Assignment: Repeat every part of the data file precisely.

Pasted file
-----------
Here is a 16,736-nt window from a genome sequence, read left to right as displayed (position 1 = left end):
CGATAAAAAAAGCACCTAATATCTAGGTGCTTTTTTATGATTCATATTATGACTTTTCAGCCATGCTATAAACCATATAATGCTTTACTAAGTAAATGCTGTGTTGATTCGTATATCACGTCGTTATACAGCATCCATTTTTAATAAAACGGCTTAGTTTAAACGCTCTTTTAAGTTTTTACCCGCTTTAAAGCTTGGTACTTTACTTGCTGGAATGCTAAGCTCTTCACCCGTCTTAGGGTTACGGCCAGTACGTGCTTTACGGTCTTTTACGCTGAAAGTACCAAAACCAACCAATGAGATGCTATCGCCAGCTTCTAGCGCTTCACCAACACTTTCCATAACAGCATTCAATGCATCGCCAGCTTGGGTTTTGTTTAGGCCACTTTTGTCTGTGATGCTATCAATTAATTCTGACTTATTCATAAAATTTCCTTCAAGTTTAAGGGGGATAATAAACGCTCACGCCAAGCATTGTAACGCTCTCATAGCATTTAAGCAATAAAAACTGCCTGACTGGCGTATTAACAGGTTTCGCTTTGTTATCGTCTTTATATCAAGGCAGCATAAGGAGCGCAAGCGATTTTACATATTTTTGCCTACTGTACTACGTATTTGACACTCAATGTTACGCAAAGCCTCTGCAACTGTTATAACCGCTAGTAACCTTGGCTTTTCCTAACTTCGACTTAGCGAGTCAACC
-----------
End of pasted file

Here is a 16,736-nt window from a genome sequence, read left to right as displayed (position 1 = left end):
CGATAAAAAAAGCACCTAATATCTAGGTGCTTTTTTATGATTCATATTATGACTTTTCAGCCATGCTATAAACCATATAATGCTTTACTAAGTAAATGCTGTGTTGATTCGTATATCACGTCGTTATACAGCATCCATTTTTAATAAAACGGCTTAGTTTAAACGCTCTTTTAAGTTTTTACCCGCTTTAAAGCTTGGTACTTTACTTGCTGGAATGCTAAGCTCTTCACCCGTCTTAGGGTTACGGCCAGTACGTGCTTTACGGTCTTTTACGCTGAAAGTACCAAAACCAACCAATGAGATGCTATCGCCAGCTTCTAGCGCTTCACCAACACTTTCCATAACAGCATTCAATGCATCGCCAGCTTGGGTTTTGTTTAGGCCACTTTTGTCTGTGATGCTATCAATTAATTCTGACTTATTCATAAAATTTCCTTCAAGTTTAAGGGGGATAATAAACGCTCACGCCAAGCATTGTAACGCTCTCATAGCATTTAAGCAATAAAAACTGCCTGACTGGCGTATTAACAGGTTTCGCTTTGTTATCGTCTTTATATCAAGGCAGCATAAGGAGCGCAAGCGATTTTACATATTTTTGCCTACTGTACTACGTATTTGACACTCAATGTTACGCAAAGCCTCTGCAACTGTTATAACCGCTAGTAACCTTGGCTTTTCCTAACTTCGACTTAGCGAGTCAACC